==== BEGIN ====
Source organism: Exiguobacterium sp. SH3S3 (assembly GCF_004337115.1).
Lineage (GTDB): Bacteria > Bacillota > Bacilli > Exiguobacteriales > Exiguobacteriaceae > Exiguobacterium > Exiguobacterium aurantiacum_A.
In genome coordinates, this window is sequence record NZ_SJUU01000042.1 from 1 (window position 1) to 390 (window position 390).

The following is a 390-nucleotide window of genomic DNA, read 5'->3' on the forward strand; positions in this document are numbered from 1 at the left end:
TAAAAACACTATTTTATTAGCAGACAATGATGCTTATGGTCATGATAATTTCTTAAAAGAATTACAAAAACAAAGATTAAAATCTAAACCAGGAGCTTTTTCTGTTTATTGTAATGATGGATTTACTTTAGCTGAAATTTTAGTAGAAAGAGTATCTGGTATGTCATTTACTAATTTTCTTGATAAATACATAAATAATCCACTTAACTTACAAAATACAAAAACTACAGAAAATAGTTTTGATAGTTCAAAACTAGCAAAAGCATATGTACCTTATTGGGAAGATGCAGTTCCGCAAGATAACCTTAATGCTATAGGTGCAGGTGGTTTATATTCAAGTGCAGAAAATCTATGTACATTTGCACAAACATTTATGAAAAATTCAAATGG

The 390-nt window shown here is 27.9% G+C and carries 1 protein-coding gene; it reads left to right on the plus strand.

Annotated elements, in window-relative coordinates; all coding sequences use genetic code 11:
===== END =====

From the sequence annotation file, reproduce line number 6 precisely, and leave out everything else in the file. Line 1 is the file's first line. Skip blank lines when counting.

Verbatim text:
The 390-nt window shown here is 27.9% G+C and carries 1 protein-coding gene; it reads left to right on the plus strand.